Because I’ve heard it said that ‘Holstering’ a pistol is an ‘Administrative’ move, I would argue that there is true merit in holstering a pistol the same way we draw a pistol on two different fronts.

One is that in the tactical world, we must sometimes have to deescalate and go ‘Hands On’. We must do this without taking our eyes off of the threat.

Two, when practicing a draw stroke, the best draw stroke is nothing more than holstering in reverse. This was said to me by Rob Leatham some decades ago. So, when practicing a draw stroke, why not double the amount of meaningful repetitions by holstering the same way we drew?

…Only one is in reverse.

Patrick McNamara
SGM, US Army (Ret)

Pat McNamara

Patrick McNamara spent twenty-two years in the United States Army in a myriad of special operations units. When he worked in the premier Special Missions Unit, he became an impeccable marksman, shooting with accurate, lethal results and tactical effectiveness. McNamara has trained tactical applications of shooting to people of all levels of marksmanship, from varsity level soldiers, and police officers who work the streets to civilians with little to no time behind the trigger.

His military experience quickly taught him that there is more to tactical marksmanship than merely squeezing the trigger. Utilizing his years of experience, McNamara developed a training methodology that is safe, effective and combat relevant and encourages a continuous thought process. This methodology teaches how to maintain safety at all times and choose targets that force accountability, as well as provides courses covering several categories, including individual, collective, on line and standards.

While serving as his Unit’s Marksmanship NCO, he developed his own marksmanship club with NRA, CMP, and USPSA affiliations. Mac ran monthly IPSC matches and ran semi annual military marksmanship championships to encourage marksmanship fundamentals and competitiveness throughout the Army.He retired from the Army’s premier hostage rescue unit as a Sergeant Major and is the author of T.A.P.S. (Tactical Application of Practical Shooting). He also served as the Principle of TMACS Inc.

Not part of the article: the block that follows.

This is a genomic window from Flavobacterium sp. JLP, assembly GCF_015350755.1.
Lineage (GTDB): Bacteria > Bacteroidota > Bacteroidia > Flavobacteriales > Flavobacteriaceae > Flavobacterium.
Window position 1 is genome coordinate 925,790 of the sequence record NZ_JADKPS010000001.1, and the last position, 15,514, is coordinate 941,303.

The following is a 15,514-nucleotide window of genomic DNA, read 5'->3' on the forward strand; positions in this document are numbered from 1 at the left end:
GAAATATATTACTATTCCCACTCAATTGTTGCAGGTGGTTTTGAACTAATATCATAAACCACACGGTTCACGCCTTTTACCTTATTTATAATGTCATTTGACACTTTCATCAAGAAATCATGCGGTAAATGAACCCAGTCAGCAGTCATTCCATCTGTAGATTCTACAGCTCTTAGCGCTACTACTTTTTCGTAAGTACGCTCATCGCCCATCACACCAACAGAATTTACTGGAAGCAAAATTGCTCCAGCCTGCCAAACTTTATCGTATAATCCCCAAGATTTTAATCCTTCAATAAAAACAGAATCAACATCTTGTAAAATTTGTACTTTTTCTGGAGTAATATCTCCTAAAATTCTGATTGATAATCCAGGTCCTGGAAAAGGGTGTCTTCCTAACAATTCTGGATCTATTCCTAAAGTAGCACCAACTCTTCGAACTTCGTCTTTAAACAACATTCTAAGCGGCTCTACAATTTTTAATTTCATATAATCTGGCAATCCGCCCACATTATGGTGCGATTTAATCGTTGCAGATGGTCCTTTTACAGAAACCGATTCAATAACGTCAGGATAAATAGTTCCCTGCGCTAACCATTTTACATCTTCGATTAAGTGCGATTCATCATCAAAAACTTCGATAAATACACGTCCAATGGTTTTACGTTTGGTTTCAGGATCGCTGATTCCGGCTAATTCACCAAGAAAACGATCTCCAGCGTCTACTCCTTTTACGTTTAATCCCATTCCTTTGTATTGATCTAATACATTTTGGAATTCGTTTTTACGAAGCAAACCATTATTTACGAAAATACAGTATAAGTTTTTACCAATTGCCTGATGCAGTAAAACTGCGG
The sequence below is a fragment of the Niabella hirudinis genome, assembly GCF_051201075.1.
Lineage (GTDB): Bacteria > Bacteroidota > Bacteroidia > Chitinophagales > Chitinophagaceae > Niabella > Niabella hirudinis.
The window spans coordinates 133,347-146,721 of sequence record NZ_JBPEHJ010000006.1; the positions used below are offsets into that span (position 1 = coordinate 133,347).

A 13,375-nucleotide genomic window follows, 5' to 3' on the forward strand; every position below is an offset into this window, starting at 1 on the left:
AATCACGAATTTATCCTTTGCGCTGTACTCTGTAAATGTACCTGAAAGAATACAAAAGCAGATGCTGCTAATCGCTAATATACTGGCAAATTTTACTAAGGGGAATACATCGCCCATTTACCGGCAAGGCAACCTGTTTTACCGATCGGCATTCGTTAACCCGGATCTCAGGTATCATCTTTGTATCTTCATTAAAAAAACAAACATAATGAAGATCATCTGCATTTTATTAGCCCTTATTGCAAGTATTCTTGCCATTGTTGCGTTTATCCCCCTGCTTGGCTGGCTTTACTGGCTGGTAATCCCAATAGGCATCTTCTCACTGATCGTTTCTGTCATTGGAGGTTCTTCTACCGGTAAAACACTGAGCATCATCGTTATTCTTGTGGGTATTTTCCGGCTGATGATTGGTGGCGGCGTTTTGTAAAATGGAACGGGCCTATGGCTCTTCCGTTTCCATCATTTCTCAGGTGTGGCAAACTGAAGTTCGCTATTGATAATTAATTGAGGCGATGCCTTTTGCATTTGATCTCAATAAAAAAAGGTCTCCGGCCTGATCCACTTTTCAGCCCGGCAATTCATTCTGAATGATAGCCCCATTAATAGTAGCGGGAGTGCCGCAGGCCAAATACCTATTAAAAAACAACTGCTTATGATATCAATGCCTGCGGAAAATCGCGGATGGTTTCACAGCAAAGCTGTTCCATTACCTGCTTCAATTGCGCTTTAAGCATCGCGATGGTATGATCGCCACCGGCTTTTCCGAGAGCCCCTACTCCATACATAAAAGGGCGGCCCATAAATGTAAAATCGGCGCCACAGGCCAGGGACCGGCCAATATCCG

Gunfighter Moment is a weekly feature brought to you by Bravo Company USA. Bravo Company is home of the Gunfighters, and each week they bring us a different trainer to offer some words of wisdom.

Gunfighter Moment – Mike Glover

Saturday, April 8th, 2017


The Hindu Kush mountain range spans 500 miles along the Afghanistan/Pakistan border with the highest point being over 25,000 feet above sea level. Literally meaning, “Hindu Killer”, the range was the site of the Bamiyan Buddhas, later obliterated by Islamic terrorists. Post 9/11, it was where US Army Special Forces would hunt them down and kill them.

During my time in the Kush, I was the primary gunner(18 Bravo – Army Special Forces Weapon Specialist) on all of my team’s mobile operations. My weapon system was typically a MK-19 40mm grenade launcher, or a M2 .50 Cal machine gun. Both weapon systems have ample power and the ability to reach out and touch the enemy with catastrophic effect at distance.